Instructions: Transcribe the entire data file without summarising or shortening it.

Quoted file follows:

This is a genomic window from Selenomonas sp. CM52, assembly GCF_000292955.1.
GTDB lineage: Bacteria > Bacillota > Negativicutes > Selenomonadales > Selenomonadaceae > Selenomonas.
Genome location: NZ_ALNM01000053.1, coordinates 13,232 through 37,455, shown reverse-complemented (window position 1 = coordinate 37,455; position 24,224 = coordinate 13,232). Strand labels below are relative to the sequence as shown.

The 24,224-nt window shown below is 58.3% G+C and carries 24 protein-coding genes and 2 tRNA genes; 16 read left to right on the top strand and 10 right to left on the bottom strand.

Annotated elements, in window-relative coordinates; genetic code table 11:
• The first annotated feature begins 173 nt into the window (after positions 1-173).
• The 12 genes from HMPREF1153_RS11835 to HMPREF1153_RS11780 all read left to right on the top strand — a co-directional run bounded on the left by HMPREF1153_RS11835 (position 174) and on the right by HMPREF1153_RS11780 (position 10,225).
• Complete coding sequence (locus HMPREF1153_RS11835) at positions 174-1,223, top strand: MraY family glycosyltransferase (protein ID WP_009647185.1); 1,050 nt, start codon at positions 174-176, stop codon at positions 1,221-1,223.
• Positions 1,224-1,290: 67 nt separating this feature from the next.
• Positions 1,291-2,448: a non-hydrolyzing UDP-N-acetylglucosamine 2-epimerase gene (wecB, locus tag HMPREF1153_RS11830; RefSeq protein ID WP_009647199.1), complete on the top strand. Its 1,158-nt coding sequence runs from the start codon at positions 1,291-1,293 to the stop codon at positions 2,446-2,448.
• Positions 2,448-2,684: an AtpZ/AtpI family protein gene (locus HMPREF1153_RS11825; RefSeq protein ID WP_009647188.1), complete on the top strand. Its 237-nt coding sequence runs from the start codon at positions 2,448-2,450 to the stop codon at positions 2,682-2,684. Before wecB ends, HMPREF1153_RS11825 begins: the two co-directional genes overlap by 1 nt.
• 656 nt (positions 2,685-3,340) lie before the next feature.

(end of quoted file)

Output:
This is a genomic window from Selenomonas sp. CM52, assembly GCF_000292955.1.
GTDB lineage: Bacteria > Bacillota > Negativicutes > Selenomonadales > Selenomonadaceae > Selenomonas.
Genome location: NZ_ALNM01000053.1, coordinates 13,232 through 37,455, shown reverse-complemented (window position 1 = coordinate 37,455; position 24,224 = coordinate 13,232). Strand labels below are relative to the sequence as shown.

The 24,224-nt window shown below is 58.3% G+C and carries 24 protein-coding genes and 2 tRNA genes; 16 read left to right on the top strand and 10 right to left on the bottom strand.

Annotated elements, in window-relative coordinates; genetic code table 11:
• The first annotated feature begins 173 nt into the window (after positions 1-173).
• The 12 genes from HMPREF1153_RS11835 to HMPREF1153_RS11780 all read left to right on the top strand — a co-directional run bounded on the left by HMPREF1153_RS11835 (position 174) and on the right by HMPREF1153_RS11780 (position 10,225).
• Complete coding sequence (locus HMPREF1153_RS11835) at positions 174-1,223, top strand: MraY family glycosyltransferase (protein ID WP_009647185.1); 1,050 nt, start codon at positions 174-176, stop codon at positions 1,221-1,223.
• Positions 1,224-1,290: 67 nt separating this feature from the next.
• Positions 1,291-2,448: a non-hydrolyzing UDP-N-acetylglucosamine 2-epimerase gene (wecB, locus tag HMPREF1153_RS11830; RefSeq protein ID WP_009647199.1), complete on the top strand. Its 1,158-nt coding sequence runs from the start codon at positions 1,291-1,293 to the stop codon at positions 2,446-2,448.
• Positions 2,448-2,684: an AtpZ/AtpI family protein gene (locus HMPREF1153_RS11825; RefSeq protein ID WP_009647188.1), complete on the top strand. Its 237-nt coding sequence runs from the start codon at positions 2,448-2,450 to the stop codon at positions 2,682-2,684. Before wecB ends, HMPREF1153_RS11825 begins: the two co-directional genes overlap by 1 nt.
• 656 nt (positions 2,685-3,340) lie before the next feature.